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deltaNp63 is required in the early development of Xenopus laevis epidermis
M. GUADALUPE BARRIONUEVO; CELESTE TRÍBULO; MANUEL J. AYBAR
Tafí del Valle, Tucumán
Jornada; XXVII Jornadas de la Asociación de Biología de Tucumán; 2010
Asociación de Biología de Tucumán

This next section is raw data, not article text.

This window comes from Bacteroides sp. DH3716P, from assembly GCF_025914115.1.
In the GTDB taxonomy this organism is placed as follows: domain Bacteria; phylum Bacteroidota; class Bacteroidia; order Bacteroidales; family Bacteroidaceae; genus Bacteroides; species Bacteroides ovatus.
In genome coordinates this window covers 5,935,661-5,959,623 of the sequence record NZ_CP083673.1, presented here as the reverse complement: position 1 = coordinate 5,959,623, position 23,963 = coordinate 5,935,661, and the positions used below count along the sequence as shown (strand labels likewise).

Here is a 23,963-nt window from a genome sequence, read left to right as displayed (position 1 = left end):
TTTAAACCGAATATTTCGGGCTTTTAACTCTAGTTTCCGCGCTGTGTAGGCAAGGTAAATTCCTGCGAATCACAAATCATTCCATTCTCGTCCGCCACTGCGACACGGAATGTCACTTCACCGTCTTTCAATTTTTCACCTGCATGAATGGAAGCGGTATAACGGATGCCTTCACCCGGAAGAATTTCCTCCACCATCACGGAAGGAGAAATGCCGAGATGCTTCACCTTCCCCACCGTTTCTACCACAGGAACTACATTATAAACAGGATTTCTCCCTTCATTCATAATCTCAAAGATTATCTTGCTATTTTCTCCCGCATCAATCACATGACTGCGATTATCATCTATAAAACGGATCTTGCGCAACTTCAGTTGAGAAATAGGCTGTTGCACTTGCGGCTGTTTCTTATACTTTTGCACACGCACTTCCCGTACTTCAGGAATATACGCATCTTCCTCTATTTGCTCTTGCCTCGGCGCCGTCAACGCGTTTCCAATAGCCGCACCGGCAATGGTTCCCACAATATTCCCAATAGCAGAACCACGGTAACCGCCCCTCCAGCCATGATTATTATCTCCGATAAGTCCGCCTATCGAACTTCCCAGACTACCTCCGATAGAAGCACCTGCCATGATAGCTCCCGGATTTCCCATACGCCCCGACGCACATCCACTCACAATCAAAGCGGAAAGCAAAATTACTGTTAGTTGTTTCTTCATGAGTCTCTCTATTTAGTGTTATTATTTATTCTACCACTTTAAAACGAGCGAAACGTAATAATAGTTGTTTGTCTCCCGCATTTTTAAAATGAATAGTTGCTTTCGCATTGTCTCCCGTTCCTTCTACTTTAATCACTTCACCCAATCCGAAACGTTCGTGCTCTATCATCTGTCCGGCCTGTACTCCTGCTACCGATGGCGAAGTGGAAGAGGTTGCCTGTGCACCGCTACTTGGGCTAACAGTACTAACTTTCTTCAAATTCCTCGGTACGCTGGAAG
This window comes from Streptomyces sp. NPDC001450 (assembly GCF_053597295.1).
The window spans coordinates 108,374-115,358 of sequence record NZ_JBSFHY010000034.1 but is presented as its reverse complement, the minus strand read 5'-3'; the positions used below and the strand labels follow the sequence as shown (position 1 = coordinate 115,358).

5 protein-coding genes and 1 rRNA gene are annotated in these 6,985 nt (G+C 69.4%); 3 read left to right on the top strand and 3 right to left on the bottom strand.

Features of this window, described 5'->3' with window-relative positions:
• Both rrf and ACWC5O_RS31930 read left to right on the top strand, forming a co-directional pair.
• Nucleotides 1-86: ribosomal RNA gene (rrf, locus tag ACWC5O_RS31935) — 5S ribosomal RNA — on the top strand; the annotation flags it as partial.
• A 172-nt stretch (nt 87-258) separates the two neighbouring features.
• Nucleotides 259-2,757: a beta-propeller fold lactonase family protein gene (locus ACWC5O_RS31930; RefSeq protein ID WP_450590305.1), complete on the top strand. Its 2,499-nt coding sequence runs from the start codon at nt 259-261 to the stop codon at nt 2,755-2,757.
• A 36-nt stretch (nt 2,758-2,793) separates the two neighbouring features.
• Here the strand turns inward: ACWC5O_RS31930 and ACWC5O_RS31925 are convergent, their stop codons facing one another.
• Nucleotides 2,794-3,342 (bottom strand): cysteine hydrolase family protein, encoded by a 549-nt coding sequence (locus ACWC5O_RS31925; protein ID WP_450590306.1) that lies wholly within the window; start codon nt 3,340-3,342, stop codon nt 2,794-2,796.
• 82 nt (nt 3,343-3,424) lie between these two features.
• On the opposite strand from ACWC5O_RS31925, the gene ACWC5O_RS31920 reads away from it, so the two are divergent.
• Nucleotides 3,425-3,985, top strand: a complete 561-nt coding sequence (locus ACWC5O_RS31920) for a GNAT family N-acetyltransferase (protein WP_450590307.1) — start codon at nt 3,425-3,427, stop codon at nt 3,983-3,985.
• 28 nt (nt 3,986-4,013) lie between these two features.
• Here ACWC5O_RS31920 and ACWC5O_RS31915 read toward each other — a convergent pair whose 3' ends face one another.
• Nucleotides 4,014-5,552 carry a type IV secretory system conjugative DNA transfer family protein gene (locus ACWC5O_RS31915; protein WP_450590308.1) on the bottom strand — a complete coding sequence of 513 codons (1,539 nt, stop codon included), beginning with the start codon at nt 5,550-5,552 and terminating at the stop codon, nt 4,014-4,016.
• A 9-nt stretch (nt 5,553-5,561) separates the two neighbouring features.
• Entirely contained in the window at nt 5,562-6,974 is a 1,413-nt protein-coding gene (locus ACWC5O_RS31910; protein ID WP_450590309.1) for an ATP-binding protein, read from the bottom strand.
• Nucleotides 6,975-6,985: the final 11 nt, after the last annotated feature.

The p63 gene is a transcription factor member of the p53 gene family. In mammals, this gene has two promoters that generate two types of protein isoforms, TAp63 and DNp63. In Xenopus laevis it was identified only the DNp63g isoform, whose role in the development of this amphibian remains unknown. In mammals and zebrafish, DNp63 is needed in the development of the epidermis. Previously, we determined that DNp63 is expressed in the prospective epidermis of Xenopus laevis embryo. We proceeded to analyze the role of DNp63 in the specification of the epidermis. First, we carried out DNp63 gain of function experiments in ectoderm explants. It was observed an increase of the epidermal markers and a decreased of the neural markers analyzed by RT-PCR. Then, we built a chimeric fluorescent protein (dnDNp63GFP) that acts as a dominant negative of DNp63. We carried out loss of function experiments overexpressing dnDNp63GFP and a Morpholino antisense oligonucleotide. The DNp63 inhibition leaded to a lower expression of epidermal marker genes (XK81a, rexp52) and an increase in the expression of neural markers (Slug, FoxD3, Sox2). The same results were obtained when the expression of these marker genes was analyzed in ectoderm explants. These results suggest that the DNp63 gene is involved in the induction of the epidermis and is required for the proper development of this tissue.